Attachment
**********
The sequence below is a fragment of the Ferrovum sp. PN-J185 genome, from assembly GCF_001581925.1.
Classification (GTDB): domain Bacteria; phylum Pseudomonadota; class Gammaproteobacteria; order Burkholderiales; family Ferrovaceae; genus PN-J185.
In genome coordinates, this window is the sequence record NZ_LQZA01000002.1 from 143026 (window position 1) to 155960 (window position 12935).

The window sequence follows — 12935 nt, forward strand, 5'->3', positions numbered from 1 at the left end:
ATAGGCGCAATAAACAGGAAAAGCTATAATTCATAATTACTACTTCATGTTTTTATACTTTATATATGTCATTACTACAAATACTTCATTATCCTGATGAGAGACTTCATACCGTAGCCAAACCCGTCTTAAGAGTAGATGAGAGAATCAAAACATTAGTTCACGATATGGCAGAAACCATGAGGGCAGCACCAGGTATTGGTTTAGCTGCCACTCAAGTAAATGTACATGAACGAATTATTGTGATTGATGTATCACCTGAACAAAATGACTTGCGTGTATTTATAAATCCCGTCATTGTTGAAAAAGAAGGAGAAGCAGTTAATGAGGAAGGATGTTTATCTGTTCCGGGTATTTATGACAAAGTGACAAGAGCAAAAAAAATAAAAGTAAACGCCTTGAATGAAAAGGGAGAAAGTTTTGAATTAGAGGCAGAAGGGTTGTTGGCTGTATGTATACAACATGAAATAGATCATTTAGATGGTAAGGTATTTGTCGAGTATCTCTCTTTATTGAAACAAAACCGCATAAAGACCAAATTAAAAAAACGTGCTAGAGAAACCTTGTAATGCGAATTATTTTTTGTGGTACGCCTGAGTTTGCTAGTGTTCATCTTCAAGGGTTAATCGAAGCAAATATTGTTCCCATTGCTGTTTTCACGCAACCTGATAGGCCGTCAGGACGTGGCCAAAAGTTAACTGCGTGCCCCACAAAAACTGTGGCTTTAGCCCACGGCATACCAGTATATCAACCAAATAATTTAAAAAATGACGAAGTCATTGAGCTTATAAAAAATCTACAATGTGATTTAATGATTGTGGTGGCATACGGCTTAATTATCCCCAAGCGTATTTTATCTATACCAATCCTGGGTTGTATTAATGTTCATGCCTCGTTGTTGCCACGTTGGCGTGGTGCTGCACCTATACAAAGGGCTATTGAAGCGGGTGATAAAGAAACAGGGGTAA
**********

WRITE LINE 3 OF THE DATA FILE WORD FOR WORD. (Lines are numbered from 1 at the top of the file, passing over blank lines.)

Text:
In genome coordinates, this window is the sequence record NZ_LQZA01000002.1 from 143026 (window position 1) to 155960 (window position 12935).